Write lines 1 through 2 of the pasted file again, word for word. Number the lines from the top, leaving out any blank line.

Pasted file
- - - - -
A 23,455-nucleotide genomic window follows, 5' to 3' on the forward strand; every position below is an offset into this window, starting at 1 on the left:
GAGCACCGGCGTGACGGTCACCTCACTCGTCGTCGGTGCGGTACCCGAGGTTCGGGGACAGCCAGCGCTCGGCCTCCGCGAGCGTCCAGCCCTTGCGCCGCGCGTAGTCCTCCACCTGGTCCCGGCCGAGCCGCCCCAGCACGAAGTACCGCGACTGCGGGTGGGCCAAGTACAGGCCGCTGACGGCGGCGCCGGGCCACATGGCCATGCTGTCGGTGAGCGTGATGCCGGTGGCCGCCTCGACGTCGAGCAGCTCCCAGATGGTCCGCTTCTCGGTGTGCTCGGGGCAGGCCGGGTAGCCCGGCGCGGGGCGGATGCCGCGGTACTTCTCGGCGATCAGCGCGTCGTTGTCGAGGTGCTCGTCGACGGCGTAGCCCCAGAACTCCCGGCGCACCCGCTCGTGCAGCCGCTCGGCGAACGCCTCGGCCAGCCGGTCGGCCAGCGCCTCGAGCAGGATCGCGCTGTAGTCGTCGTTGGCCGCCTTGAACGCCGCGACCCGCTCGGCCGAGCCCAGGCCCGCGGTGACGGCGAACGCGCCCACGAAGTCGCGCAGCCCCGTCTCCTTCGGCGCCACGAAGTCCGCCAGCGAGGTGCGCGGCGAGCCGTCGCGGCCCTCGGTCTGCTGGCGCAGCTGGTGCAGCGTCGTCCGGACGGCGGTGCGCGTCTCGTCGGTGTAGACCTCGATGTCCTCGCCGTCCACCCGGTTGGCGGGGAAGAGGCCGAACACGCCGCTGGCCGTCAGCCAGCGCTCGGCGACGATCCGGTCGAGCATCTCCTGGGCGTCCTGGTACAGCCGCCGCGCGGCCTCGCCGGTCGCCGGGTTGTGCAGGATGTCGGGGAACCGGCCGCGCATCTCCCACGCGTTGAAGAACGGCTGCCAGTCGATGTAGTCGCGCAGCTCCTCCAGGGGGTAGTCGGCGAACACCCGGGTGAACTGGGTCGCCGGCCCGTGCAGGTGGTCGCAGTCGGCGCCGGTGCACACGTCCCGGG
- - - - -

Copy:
A 23,455-nucleotide genomic window follows, 5' to 3' on the forward strand; every position below is an offset into this window, starting at 1 on the left:
GAGCACCGGCGTGACGGTCACCTCACTCGTCGTCGGTGCGGTACCCGAGGTTCGGGGACAGCCAGCGCTCGGCCTCCGCGAGCGTCCAGCCCTTGCGCCGCGCGTAGTCCTCCACCTGGTCCCGGCCGAGCCGCCCCAGCACGAAGTACCGCGACTGCGGGTGGGCCAAGTACAGGCCGCTGACGGCGGCGCCGGGCCACATGGCCATGCTGTCGGTGAGCGTGATGCCGGTGGCCGCCTCGACGTCGAGCAGCTCCCAGATGGTCCGCTTCTCGGTGTGCTCGGGGCAGGCCGGGTAGCCCGGCGCGGGGCGGATGCCGCGGTACTTCTCGGCGATCAGCGCGTCGTTGTCGAGGTGCTCGTCGACGGCGTAGCCCCAGAACTCCCGGCGCACCCGCTCGTGCAGCCGCTCGGCGAACGCCTCGGCCAGCCGGTCGGCCAGCGCCTCGAGCAGGATCGCGCTGTAGTCGTCGTTGGCCGCCTTGAACGCCGCGACCCGCTCGGCCGAGCCCAGGCCCGCGGTGACGGCGAACGCGCCCACGAAGTCGCGCAGCCCCGTCTCCTTCGGCGCCACGAAGTCCGCCAGCGAGGTGCGCGGCGAGCCGTCGCGGCCCTCGGTCTGCTGGCGCAGCTGGTGCAGCGTCGTCCGGACGGCGGTGCGCGTCTCGTCGGTGTAGACCTCGATGTCCTCGCCGTCCACCCGGTTGGCGGGGAAGAGGCCGAACACGCCGCTGGCCGTCAGCCAGCGCTCGGCGACGATCCGGTCGAGCATCTCCTGGGCGTCCTGGTACAGCCGCCGCGCGGCCTCGCCGGTCGCCGGGTTGTGCAGGATGTCGGGGAACCGGCCGCGCATCTCCCACGCGTTGAAGAACGGCTGCCAGTCGATGTAGTCGCGCAGCTCCTCCAGGGGGTAGTCGGCGAACACCCGGGTGAACTGGGTCGCCGGCCCGTGCAGGTGGTCGCAGTCGGCGCCGGTGCACACGTCCCGGG